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Making The Best Of A Bad Time For The Economy

    
During the first few weeks of 2008, the stock market continued on the downward path of the previous quarter, and financial news seemed to worsen almost daily. By mid-January, most experts seemed to believe the U.S. economy was headed for either a recession or growth so weak that the gross domestic product (GDP) might as well be declining. With unemployment rising and billions more in worthless mortgage-backed investments being written off by Wall Street firms, Federal Reserve chair Ben Bernanke practically promised aggressive interest rate reductions and Washington began debating economic stimulus. Yet while portfolio pressures seemed certain to increase in 2008, this year’s troubles need not set back your long-term plans.

Keep in mind that a recession, if it happens, may not spell doom for stocks. Sometimes the fallout is severe. During the brutal recession of 1973-75, for example, the Standard & Poor’s 500 stock index dropped almost 25%—and a total of 48% in the accompanying bear market. Similarly, the S&P retreated 8.1% during the brief 2001 recession and 49% all told in a stock swoon that didn’t end until 2002. Yet the stock market is considered a leading economic indicator, and while it almost invariably drops in anticipation of an economic downturn, it may also move up before GDP rebounds. During the recession of 1990-91, the S&P gained about 3% and tacked on another 8% in the six months that followed.

Based on these divergent history lessons, anything could happen this time around. Moreover, if a recession develops, we won’t know until months after the fact, and by then stocks may or may not have begun to recover. So rather than try to time the market or forecast when it might start its next surge, consider these strategies:

Be prepared for personal setbacks. Sometimes, tough economic times come home to roost. And if, for example, yours is one of the raft of jobs cut during a recession, the performance of the stock market will be the least of your worries. So be sure to set aside a rainy day cash fund that can cover at least six months of living expenses. That may help you avoid selling investment assets when markets are down.

Keep investing, and look for bargains. If you’re investing for the long haul, buying stocks when markets are down could pay off down the road. Dollar-cost averaging, the practice of periodically investing a fixed dollar amount regardless of what’s going on in the markets, lets fund investors buy comparatively more when values are depressed. Purchasing solid companies caught in a general market downdraft also may give you more for your money. Relatively recession-proof sectors such as health care and consumer staples could hold up better than most.

Don’t ignore dividends. Historically, much of the total return of the stock market has come in the form of dividends rather than share appreciation, and steady investment income can stabilize a portfolio when markets are volatile. But companies may cut dividends when times get tough, and financial stocks, in particular, whose sunken share prices translate into high percentage yields (calculated by dividing a stock’s annual dividend by its current share price), seem likely to reduce payments to shareholders. So look for companies with solid balance sheets and a history of raising dividends.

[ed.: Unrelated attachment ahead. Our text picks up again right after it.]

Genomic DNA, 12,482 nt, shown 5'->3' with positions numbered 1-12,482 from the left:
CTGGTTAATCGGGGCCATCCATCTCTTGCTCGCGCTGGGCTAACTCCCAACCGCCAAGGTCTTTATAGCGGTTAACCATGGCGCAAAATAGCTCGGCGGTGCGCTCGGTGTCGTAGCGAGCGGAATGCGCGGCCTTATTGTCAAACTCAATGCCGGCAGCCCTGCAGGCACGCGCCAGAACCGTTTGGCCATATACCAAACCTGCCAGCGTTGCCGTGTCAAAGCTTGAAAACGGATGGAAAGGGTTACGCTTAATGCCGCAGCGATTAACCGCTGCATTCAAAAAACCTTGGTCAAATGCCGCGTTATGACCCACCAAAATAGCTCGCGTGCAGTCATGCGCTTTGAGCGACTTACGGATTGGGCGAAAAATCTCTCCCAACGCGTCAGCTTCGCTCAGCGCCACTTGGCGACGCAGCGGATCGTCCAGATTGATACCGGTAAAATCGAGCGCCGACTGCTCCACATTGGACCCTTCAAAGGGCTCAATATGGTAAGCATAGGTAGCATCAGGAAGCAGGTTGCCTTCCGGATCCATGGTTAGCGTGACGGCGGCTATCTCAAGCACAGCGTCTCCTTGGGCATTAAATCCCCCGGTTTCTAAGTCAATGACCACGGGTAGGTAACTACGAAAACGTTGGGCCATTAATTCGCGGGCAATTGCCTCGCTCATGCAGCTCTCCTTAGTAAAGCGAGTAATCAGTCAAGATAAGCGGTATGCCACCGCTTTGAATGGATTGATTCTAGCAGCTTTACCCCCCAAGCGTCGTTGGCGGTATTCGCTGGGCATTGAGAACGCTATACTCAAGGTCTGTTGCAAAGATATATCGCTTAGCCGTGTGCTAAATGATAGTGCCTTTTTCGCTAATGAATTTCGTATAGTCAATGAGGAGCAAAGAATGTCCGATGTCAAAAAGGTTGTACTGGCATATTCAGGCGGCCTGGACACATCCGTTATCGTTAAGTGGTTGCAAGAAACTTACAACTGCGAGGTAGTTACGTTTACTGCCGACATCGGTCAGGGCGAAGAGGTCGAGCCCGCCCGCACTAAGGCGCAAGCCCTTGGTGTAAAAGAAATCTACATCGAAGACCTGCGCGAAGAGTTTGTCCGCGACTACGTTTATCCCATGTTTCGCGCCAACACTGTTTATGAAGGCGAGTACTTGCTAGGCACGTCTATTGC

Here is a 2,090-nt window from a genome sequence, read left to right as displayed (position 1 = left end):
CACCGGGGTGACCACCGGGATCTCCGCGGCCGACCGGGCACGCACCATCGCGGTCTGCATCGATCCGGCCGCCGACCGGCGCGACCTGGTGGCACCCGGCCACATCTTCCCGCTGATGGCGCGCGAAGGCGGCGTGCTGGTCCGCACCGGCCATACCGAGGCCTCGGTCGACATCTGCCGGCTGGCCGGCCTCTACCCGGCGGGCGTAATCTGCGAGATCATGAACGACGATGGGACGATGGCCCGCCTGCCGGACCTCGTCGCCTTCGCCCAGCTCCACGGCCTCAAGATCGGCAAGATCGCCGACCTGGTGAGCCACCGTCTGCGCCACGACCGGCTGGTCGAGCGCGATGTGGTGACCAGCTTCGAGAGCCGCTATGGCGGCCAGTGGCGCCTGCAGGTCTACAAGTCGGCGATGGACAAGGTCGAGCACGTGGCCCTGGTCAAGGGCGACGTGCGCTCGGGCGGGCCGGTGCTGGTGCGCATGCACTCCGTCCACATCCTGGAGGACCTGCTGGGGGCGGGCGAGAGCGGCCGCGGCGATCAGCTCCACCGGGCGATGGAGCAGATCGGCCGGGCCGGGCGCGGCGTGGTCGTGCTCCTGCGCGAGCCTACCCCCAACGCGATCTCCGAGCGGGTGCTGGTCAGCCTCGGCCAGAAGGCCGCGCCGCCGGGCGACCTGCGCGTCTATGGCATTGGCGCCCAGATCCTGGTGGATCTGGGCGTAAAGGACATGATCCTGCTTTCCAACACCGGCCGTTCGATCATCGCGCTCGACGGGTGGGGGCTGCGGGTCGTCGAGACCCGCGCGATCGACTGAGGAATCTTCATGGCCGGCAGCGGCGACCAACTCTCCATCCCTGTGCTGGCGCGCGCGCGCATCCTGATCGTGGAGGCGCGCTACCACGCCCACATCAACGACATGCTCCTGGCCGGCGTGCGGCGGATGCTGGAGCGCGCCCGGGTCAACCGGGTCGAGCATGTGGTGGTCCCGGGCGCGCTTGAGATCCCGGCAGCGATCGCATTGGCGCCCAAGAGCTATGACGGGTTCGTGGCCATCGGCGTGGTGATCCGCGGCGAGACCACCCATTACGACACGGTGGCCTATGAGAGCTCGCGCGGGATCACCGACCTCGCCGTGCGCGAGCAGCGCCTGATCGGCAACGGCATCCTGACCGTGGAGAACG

Choose bonds carefully. On the fixed-income side, yields on Treasuries are likely to decline as the Fed continues to cut interest rates, and investors may get better returns from highly rated corporate bonds. Meanwhile, yields on many municipal bonds are nearly as high as those on Treasuries, and that’s before factoring in the municipal bonds’ federal tax-free status. But many local governments and agencies that issue municipal bonds face rising financial pressures, increasing the risk of default. High-yield (junk) corporate bonds may also suffer. Treasury inflation-protected bonds (TIPs) could help insulate your portfolio if rate cuts boost inflationary pressures.

Look overseas, but don’t overdo it. Most well diversified portfolios need an international component, and at a time when the U.S. economy and markets are under pressure, foreign stocks could provide some relief. But much of international stocks’ recent outperformance has been attributable to the declining U.S. dollar, which inflates foreign profits when they’re converted back into greenbacks. And while the dollar’s woes could well continue, that’s hardly guaranteed. Moreover, although the economic outlook for much of Europe and Asia may be brighter than for the U.S.—and while emerging markets could continue to lead developed markets—loading up on foreign stocks could add risk to your portfolio just when it makes sense to try to minimize volatility. Some of your international exposure can come via U.S. multinationals that get significant income from overseas operations. Indeed, those blue chip companies may also provide relatively high, dependable dividends.

Your response to the U.S. economic downturn could range from standing pat to making judicious adjustments. We can discuss the current economic and market environments with you, review your portfolio, and help you decide what needs to be done to keep you moving toward your long-term financial goals.


This article was written by a professional financial journalist for Legend Financial Advisors, Inc.® and is not intended as legal or investment advice.

@2008 Advisor Products Inc. All Rights Reserved.


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